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Plant identification guides:
Bush tucker food forest

Information about medicinal qualities of plants, or about their use as medicines, is for interest only, and is not intended to be used as a guide for the treatment of medical conditions.


As with all medicinal applications of Australian bush foods, please do your due diligence and consult with First Nations or other Australian herbal specialists before utilising as a remedy for any condition.


Some parts of the plant may not be edible or some may need preparation before they are safe to eat or use in any way. We do our best to describe their traditional & modern uses. It is the reader’s responsibility to ensure they are fit for their intended use.


We can not take any responsibility for any adverse effects from the use of plants. Always seek advice from a professional before using a plant medicinally.

Cocky Apple

Scientific name:

Other Names:

Planchonia careya

Native pear, cockatoo apple, billygoat plum, Wulngum (Malak Malak), Pindaylany (Matngala), Mangal or Pamkujji (Jawoyn)



Cocky Apple

Basic info:

The Cocky Apple is a common tree across northern tropical Australia and down the east coast to about Fraser Island, in open forests and woodlands. A common understory plant, it is usually between 4 and 10 metres high, and briefly deciduous in the dry season. Before they fall, the leaves develop ‘autumn colours’ (rusty orange). The bark is grey, rough, slightly corky, and fissured.

The leaves are oval-shaped and taper to the base. Their upper surface is a shiny light green, and a duller green on the underneath. They feel a little leathery to the touch, and their margins have slightly rounded teeth.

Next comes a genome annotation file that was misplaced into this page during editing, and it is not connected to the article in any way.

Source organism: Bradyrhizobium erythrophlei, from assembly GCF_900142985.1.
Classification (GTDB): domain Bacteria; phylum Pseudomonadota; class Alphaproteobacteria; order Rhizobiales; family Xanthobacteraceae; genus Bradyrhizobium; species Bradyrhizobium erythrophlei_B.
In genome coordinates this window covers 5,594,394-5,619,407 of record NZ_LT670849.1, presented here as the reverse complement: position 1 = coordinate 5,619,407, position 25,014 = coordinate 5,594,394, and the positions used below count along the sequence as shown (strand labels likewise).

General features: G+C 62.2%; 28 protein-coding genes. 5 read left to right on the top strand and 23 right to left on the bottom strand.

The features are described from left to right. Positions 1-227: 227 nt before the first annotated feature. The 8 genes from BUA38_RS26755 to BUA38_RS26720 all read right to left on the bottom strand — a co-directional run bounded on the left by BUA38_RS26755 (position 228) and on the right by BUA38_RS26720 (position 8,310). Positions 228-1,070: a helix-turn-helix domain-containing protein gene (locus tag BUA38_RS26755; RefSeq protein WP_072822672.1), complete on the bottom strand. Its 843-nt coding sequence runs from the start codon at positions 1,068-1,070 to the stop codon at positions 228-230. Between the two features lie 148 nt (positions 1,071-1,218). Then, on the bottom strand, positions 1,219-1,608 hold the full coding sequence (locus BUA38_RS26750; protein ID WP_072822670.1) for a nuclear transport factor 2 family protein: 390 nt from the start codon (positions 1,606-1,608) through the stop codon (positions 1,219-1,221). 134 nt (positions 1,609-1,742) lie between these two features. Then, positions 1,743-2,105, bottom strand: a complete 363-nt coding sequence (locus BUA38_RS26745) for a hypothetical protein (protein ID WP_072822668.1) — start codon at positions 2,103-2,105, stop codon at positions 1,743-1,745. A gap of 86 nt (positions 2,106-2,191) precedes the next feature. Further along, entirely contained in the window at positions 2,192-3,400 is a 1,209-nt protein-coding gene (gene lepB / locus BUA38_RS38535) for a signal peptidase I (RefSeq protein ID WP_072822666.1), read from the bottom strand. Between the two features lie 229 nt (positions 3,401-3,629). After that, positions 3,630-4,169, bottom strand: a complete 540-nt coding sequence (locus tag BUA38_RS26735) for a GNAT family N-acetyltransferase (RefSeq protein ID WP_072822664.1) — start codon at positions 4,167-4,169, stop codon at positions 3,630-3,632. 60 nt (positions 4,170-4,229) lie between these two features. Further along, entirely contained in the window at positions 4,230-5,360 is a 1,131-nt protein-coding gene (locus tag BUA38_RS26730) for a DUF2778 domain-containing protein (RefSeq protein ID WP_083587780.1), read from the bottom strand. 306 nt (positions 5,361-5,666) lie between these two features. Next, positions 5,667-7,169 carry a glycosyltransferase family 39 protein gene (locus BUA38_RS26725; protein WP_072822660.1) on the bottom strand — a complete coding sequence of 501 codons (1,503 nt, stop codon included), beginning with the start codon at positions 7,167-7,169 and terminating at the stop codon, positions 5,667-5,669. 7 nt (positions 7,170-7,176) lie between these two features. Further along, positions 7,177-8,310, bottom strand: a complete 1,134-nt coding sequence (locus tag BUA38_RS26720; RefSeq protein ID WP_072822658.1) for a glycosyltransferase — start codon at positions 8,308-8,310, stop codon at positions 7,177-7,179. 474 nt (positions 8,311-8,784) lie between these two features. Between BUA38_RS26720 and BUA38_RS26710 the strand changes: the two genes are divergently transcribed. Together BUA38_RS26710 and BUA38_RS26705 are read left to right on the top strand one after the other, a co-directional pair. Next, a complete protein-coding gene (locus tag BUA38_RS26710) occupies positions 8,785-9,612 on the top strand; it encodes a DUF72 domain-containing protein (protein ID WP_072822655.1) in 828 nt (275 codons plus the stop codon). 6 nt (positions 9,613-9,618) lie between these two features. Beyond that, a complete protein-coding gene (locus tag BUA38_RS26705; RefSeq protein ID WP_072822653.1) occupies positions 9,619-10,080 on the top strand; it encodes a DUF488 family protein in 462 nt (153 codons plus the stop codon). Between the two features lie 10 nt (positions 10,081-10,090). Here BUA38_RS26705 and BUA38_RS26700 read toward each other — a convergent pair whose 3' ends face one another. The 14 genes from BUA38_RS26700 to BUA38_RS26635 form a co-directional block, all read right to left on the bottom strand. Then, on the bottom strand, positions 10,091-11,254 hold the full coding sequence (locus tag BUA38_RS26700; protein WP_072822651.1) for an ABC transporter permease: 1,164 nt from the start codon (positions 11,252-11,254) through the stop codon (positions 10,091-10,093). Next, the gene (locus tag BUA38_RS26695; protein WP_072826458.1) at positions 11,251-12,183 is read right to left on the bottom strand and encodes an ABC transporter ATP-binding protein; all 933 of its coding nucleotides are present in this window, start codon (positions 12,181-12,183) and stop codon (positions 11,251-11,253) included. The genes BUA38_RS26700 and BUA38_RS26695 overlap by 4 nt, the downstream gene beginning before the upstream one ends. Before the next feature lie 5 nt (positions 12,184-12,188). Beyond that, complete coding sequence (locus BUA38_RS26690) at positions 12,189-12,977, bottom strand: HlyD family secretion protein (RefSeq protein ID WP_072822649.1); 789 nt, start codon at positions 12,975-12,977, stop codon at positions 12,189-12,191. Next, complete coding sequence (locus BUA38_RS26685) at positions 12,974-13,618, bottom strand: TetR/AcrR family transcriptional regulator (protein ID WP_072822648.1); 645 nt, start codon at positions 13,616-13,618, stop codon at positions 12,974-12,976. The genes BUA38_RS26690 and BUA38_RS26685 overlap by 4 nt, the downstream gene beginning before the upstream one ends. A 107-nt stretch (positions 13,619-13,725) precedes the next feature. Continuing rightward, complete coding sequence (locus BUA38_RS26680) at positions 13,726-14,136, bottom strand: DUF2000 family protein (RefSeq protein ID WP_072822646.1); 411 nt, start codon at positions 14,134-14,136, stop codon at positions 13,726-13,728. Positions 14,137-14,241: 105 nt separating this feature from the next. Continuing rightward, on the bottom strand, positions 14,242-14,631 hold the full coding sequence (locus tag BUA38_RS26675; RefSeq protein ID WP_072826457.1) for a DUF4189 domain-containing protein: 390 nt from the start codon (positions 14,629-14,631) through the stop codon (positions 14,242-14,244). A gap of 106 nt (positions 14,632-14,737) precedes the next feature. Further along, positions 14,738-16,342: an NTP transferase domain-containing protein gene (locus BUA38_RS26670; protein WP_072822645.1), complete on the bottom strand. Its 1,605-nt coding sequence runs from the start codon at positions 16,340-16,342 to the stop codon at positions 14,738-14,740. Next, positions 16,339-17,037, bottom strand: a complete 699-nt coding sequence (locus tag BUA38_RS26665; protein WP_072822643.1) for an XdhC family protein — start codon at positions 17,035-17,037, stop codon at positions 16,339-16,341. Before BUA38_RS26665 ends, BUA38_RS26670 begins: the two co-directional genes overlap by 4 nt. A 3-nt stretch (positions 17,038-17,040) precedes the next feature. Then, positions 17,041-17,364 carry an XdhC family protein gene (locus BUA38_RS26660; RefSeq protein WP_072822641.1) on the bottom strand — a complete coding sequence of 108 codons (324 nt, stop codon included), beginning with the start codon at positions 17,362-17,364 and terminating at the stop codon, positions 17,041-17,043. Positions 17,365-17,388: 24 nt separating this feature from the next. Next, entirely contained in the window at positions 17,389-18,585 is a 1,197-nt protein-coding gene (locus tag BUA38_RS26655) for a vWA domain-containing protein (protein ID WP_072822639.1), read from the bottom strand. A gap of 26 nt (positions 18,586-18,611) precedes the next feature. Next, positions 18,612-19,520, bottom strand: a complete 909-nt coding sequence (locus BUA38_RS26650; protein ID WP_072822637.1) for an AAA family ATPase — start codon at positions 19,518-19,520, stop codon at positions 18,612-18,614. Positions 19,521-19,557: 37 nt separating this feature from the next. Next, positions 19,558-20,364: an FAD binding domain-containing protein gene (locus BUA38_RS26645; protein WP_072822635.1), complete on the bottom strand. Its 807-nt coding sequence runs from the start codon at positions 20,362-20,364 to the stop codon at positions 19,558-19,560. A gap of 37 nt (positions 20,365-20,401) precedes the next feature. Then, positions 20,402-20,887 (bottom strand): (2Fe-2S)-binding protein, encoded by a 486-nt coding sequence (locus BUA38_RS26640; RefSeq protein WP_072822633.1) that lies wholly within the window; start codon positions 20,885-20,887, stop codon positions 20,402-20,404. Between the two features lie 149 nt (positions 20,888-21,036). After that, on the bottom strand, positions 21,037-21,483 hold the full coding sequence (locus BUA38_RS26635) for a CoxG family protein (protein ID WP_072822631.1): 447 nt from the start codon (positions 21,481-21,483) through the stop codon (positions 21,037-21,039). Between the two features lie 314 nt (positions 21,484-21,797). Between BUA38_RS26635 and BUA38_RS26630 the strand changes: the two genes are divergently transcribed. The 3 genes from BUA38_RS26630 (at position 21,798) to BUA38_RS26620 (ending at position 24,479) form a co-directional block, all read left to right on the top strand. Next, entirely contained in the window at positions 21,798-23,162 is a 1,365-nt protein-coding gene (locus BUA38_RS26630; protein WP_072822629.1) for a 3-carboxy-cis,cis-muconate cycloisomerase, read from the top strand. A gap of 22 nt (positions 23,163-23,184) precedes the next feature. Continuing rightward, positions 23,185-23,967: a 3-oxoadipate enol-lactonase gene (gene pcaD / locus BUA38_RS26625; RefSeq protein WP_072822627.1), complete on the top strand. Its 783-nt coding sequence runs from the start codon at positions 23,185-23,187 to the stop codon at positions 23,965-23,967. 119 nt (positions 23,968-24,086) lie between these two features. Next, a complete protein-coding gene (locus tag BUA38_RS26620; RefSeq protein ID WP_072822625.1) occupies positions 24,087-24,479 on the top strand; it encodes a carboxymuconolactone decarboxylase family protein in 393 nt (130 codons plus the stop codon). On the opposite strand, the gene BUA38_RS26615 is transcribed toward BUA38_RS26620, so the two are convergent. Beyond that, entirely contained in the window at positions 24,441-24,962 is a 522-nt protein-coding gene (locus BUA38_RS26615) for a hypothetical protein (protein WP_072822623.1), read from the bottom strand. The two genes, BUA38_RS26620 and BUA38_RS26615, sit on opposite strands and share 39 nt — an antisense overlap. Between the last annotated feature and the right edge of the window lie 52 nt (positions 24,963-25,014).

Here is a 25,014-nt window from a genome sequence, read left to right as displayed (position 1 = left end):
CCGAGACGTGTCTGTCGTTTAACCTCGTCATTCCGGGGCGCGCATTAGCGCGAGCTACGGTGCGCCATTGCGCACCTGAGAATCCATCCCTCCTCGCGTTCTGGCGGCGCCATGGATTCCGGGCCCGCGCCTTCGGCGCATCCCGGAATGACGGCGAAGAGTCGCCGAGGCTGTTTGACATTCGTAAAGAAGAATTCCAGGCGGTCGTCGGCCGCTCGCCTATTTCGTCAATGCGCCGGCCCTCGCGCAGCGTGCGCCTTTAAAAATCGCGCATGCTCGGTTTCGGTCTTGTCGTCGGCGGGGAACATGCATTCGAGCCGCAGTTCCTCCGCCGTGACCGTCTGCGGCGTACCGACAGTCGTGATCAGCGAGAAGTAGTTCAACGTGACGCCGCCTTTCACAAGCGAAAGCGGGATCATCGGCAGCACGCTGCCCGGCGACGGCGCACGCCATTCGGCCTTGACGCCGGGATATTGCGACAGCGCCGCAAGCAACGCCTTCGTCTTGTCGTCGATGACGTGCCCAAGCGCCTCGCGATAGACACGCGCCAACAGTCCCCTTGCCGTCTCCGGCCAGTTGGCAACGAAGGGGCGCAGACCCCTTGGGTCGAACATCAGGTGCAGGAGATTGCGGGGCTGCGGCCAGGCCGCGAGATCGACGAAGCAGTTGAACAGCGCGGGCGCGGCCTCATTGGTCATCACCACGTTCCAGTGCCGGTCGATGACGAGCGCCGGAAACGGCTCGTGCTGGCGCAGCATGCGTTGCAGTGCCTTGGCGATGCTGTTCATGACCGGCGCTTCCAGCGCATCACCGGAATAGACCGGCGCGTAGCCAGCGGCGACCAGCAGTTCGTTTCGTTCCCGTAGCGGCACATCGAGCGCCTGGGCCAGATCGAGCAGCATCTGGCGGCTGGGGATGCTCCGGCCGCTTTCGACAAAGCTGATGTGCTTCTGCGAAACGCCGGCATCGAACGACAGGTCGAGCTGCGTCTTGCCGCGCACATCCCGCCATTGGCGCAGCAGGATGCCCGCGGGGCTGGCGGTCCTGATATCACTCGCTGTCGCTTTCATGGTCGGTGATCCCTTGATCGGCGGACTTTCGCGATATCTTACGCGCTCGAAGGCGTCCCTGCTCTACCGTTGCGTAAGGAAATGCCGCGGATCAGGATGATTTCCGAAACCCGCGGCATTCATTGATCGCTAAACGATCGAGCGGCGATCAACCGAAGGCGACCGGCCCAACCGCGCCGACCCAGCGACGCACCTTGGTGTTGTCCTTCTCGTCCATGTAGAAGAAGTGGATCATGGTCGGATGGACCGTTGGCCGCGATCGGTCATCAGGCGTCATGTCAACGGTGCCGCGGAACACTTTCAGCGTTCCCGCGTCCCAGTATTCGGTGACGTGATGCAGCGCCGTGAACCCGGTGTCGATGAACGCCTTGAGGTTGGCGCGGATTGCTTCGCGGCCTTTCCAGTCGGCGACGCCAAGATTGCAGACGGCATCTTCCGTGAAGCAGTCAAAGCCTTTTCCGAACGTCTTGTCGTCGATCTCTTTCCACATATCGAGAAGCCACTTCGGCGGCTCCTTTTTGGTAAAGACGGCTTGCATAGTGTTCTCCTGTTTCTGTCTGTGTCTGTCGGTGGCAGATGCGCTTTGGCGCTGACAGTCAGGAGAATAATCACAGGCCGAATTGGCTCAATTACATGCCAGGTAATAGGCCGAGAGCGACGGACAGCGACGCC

The flowers are large, white and fleshy, with many pink and white stamens up to about 6 cm long. It flowers at night and the heavily scented flowers fall to the ground in the morning.

The fruit is green, egg-shaped and smooth, with an unusual green ‘whisker’ projecting from one end, and can grow up to about 9 cm long. The plant only fruits once a year – which is as the first rains start (October/ November) and that bright green flush goes through the bush.

The fruits are eaten when they are still green but soft to touch and they are best to pick when still on the tree. The yellow inner flesh is eaten and has the rich creamy texture similar to avocado and sweet taste with fragrant overtones.

Uses and Interesting Information:

This is a very important tree to Aboriginal people with a wide range of uses:

  • The fleshy pulp of the ripe fruit (soft and green) can be eaten raw or roasted (some say they are better roasted); it is suggested that the pulp and seeds be sucked out leaving the skin and fibres. The fruits can be added to smoothies or eaten on toast with freshly ground pepper.

  • The inner bark of the tree is smashed and mixed with water to make medicine for skin conditions and headaches.

  • The roots and bark of the tree are used as ‘fish poison’: the red inner bark of the tree is chopped and added to small water bodies, fish are “stunned” and rise to the surface of the water, allowing them to be easily collected.

  • The heated leaves can be placed over mosquito and sandfly bites to relieve irritation.

  • Bark is also used to make belts and dilly bags.

  • Timber is used to make boomerangs.

  • The roots and bark of this tree contains saponin, a chemical which makes a soap-like froth when boiled in, or shaken with, water.

  • Flowers were used as decorations.

The fruits are a food source for many larger birds and animals too such as cockatoos (hence the name) and possums. Frill neck lizards are often attracted to the tree and hang out in the branches.

It is also well known as a ‘calendar plant’, when it flowers, it is a signal that is time for fishing barramundi.


  • Recipes to come

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